A collaborative platform promoting regional integration

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    Issues of visas, free movement of people, encouraging cultural, academic, leadership exchanges are crucial and key to regional integration. Governments need to be a key part of the conversation and encouraged not to be limited by national domestic agendas for short political gain.
    African economic integration remains a critical pillar for the continent’s industrialisation and development. Yet the focus of the discussion on the weakness of Africa’s integration agenda continues to advance the same views, namely the lack of political will, negligible intra-continental trade, and poor implementation of targeted milestones. Building Bridges is a leadership platform at the University of Cape Town that seeks to leverage the unique convening power of the university environment to bring together influential Africans and others to deepen understanding of the key challenges affecting our continent, including how to promote regional integration. The approach of the Graduate School of Development Policy and Practice (GSDPP), in partnership with several African institutions, has been to bring people together in informal forums, to facilitate an inter-generational exchange of ideas. We convened several meetings to broaden the conversation on regional integration outside of regional economic communities (RECs) and political and technocratic corridors by hosting several conversations between different stakeholders, in different locations, characterised by an informal, frank and largely ego-free exchanges where titles and positions were left at the door. Using a political economy lens the meetings (six in total) in four different cities (Cape Town, Dar es Salaam, Dakar and Lusaka) sought to understand where things stand on progress for, the drivers of, and challenges and obstacles to regional integration. Our guiding rationale was how do we build coalitions to support reform and to neutralise the forces standing in the way? Leadership, partnership and, most importantly, participation ensured that these conversations happened under the collaborative platform of Building Bridges in order to generate collective understanding and build new networks. Arguably the process was as important as the content. Along with the ‘knowledge in the room’ we drew on the excellent research content contributions of, among others, UNECA, AfDB, ECDPM, and the World Bank to inform the process. We brought together experts, policymakers, young African leaders, business people, civil society activists, media and public officials in a facilitated inter-generational dialogue. The stewardship of Senior Fellows, Professors Thandika Mkandawire and Trevor Manuel, was key in crafting the agenda for each meeting; the Partnership of the UONGOZI Institute of Sustainable African Leadership in Tanzania, the Council for the Development of Social Science Research in Africa (CODESRIA) who co-hosted our Dakar meeting, and the UNECA Regional Office for Southern Africa based in Lusaka, Zambia, ensured we were able to draw in over 140 participants from 20 African countries. The four main points that came from these conversations were:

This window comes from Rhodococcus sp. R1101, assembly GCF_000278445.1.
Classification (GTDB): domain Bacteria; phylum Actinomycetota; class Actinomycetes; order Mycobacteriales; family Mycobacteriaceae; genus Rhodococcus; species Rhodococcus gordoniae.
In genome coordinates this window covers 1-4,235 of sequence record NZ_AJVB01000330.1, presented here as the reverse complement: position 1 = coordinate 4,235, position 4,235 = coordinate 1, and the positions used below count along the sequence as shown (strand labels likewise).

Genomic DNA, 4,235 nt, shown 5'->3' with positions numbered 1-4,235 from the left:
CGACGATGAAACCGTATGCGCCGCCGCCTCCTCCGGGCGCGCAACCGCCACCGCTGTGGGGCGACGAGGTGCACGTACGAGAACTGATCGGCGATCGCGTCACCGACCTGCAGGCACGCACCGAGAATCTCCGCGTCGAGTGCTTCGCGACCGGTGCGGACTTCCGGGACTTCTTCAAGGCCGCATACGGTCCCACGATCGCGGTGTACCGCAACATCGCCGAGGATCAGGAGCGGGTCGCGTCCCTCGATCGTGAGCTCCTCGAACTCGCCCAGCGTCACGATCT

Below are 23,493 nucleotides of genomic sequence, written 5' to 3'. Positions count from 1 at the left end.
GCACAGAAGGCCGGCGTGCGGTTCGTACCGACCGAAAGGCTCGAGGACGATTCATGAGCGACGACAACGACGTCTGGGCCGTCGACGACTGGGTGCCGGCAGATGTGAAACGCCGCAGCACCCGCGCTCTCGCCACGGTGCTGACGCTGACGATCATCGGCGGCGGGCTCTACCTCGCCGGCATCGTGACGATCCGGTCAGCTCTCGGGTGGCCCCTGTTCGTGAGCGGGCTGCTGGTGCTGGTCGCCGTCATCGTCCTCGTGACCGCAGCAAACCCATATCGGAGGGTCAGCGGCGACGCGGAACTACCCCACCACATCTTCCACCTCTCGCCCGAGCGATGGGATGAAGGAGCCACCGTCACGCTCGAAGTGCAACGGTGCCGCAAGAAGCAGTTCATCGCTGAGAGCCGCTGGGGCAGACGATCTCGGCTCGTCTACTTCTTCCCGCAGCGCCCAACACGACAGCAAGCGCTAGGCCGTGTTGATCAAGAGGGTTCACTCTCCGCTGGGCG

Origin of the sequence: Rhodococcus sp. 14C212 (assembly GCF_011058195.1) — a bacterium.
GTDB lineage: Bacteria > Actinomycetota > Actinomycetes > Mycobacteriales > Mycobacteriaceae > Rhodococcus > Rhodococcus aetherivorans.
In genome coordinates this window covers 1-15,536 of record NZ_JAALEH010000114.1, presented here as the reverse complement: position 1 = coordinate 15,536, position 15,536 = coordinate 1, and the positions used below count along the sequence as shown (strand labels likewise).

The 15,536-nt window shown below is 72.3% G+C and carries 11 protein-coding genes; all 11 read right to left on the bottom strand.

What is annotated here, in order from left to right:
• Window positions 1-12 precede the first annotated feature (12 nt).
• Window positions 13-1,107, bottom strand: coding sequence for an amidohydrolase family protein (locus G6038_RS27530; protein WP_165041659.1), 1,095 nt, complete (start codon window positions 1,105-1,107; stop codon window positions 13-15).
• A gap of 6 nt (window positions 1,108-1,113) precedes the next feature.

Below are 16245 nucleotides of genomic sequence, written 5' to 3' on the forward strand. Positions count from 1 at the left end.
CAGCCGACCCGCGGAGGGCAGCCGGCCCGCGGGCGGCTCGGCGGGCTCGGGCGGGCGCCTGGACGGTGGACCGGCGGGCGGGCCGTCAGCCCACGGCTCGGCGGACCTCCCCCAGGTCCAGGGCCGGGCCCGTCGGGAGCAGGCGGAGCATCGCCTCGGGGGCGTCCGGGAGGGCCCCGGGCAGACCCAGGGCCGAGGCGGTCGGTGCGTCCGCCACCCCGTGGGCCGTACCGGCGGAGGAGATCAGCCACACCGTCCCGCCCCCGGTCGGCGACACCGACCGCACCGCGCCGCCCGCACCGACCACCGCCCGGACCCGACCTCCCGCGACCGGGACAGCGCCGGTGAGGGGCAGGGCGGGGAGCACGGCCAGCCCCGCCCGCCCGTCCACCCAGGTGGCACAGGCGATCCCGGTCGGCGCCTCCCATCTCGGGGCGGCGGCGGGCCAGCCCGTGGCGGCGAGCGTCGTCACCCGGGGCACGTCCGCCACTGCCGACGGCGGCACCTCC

1. Relying on RECs and institutions like the AU is necessary but not a sufficient condition to drive successful integration. People at all levels need to be involved to see the point of integration as it affects their interests.
    2. Key investments in infrastructure and industrialisation policies need to be deliberate to create regional value chains that are necessary to grow the market for African goods. This is not happening deliberately enough.
    3. The alignment of domestic and regional agendas in terms of harmonisation is also not happening. Domestic priorities are just that and trump proposed regional commitments. Politicians are not being held accountable for commitments they make. Parliaments and parliamentarians are largely absent from the conversation.
    4. Measuring regional integration through trade and financial flows may not be ideal mechanisms. The Regional Integration Index goes some way to capturing the various dimensions of integration.
    For researchers at the University of Cape Town wanting to encourage academic exchanges, the difficulty of the visa regimes in Africa is an added challenge. In addition, some of the participants in our Leading in Public Life Young African Leaders programme (from Kenya, Nigeria, Ghana, Zambia, Tanzania, Zimbabwe, Uganda and South Africa) were anxious about the reception they would receive, having followed reports of recent xenophobic attacks. It is clear that it is South Africans who benefit the most from interacting with their African peers. Issues of visas, free movement of people, encouraging cultural, academic, leadership exchanges are crucial and key to regional integration. Getting it right affects each one of us and our interests. Governments are the ones who make laws so they need to be a key part of the conversation, and encouraged not to be limited by national domestic agendas for short political gain. A recent report on African Economic Integration is available at www.gsdpp.uct.ac.za About the author Dr. Marianne Camerer is the Building Bridges Programme Director at the Graduate School of Development Policy and Practice (GSDPP) at the University of Cape Town.
    This article was published in GREAT Insights Volume 5, Issue 4  (July/August 2016).
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